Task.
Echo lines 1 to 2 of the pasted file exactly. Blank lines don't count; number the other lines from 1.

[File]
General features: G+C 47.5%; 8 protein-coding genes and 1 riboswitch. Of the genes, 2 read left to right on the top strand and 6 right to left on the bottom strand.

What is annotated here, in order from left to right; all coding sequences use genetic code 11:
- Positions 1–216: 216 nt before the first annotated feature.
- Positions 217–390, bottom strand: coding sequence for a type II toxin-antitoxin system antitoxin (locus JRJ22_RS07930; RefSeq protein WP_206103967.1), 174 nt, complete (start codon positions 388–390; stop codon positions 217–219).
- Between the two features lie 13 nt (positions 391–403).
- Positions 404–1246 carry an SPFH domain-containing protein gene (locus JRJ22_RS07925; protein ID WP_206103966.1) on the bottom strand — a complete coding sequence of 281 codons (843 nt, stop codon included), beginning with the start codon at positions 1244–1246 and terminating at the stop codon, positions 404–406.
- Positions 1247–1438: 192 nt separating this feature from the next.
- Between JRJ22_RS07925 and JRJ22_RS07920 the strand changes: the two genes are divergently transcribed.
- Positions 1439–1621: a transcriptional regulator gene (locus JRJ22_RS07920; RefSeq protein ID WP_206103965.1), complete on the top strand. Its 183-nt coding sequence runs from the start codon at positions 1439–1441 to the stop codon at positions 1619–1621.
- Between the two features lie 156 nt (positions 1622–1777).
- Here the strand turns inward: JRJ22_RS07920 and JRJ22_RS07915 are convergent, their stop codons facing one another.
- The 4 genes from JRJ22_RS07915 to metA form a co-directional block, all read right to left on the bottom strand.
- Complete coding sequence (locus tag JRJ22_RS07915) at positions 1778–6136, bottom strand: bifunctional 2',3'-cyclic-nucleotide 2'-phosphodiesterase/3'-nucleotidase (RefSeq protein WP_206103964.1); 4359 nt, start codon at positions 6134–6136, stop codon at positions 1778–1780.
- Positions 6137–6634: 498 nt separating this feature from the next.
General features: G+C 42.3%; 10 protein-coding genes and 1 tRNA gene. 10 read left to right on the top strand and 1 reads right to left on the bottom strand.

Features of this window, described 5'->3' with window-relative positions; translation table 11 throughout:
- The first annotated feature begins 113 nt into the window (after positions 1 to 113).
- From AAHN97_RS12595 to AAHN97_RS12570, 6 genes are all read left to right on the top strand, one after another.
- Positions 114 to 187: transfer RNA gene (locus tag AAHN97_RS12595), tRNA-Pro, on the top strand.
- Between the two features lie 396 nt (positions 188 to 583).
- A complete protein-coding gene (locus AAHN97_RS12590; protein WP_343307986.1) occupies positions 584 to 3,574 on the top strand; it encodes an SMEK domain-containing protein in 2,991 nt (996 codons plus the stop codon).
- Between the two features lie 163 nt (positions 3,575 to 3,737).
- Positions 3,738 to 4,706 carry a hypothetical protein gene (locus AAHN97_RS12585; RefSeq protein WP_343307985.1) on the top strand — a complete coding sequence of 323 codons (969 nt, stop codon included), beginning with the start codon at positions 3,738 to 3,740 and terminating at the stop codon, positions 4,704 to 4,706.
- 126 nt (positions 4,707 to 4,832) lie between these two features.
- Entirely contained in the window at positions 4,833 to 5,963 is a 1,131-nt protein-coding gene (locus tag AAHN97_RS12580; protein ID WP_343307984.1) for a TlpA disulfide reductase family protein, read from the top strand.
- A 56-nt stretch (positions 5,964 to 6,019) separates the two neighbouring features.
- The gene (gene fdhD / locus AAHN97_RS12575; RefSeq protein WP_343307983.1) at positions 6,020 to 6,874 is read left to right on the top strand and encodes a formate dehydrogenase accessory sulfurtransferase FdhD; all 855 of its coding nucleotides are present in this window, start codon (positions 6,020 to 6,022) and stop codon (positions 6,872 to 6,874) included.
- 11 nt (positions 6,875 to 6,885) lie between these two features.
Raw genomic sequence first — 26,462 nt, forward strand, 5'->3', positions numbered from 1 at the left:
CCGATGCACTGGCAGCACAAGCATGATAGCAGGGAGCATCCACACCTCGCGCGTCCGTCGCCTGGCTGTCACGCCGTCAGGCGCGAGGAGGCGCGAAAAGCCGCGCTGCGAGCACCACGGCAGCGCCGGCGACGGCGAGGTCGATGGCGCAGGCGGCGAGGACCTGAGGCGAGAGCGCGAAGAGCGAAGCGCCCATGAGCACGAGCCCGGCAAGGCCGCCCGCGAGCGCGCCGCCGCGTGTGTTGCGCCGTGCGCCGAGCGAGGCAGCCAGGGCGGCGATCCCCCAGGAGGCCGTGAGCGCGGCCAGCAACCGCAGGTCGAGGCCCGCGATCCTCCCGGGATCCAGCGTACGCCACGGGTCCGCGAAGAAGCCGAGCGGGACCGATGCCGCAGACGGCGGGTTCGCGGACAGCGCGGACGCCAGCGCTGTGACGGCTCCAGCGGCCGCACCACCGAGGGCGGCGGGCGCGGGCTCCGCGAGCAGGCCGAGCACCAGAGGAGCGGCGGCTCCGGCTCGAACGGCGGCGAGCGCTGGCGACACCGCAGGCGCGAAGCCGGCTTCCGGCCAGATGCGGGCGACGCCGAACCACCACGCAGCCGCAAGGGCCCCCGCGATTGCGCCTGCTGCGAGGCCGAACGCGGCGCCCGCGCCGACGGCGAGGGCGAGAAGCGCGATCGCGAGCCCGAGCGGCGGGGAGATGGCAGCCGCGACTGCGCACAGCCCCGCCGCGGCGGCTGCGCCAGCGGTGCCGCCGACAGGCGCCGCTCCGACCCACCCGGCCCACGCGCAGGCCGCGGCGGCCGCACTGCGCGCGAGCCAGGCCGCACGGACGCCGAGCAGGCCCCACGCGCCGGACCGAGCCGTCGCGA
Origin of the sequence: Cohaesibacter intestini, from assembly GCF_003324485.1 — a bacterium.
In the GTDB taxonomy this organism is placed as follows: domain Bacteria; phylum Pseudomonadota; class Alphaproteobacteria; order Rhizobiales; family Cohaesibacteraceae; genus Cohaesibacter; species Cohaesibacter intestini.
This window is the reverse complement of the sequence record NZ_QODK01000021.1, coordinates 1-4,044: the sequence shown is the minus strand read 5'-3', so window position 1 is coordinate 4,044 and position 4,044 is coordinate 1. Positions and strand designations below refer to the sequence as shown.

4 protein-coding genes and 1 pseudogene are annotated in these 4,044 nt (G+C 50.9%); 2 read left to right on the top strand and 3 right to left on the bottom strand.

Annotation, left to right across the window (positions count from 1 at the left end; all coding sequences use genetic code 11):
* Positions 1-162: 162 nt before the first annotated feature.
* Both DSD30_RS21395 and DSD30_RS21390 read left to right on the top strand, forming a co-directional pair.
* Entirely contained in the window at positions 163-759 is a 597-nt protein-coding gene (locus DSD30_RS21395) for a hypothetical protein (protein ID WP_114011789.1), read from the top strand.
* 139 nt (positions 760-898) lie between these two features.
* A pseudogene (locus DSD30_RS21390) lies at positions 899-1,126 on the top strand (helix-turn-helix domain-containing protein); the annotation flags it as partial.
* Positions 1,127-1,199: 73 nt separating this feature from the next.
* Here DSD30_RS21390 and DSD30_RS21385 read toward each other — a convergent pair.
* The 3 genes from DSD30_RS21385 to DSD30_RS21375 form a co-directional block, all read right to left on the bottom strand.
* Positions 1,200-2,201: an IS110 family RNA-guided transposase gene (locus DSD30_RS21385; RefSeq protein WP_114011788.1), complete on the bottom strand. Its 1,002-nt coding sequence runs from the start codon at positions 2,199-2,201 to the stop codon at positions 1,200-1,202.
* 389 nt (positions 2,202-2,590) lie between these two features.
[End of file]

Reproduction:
General features: G+C 47.5%; 8 protein-coding genes and 1 riboswitch. Of the genes, 2 read left to right on the top strand and 6 right to left on the bottom strand.

What is annotated here, in order from left to right; all coding sequences use genetic code 11: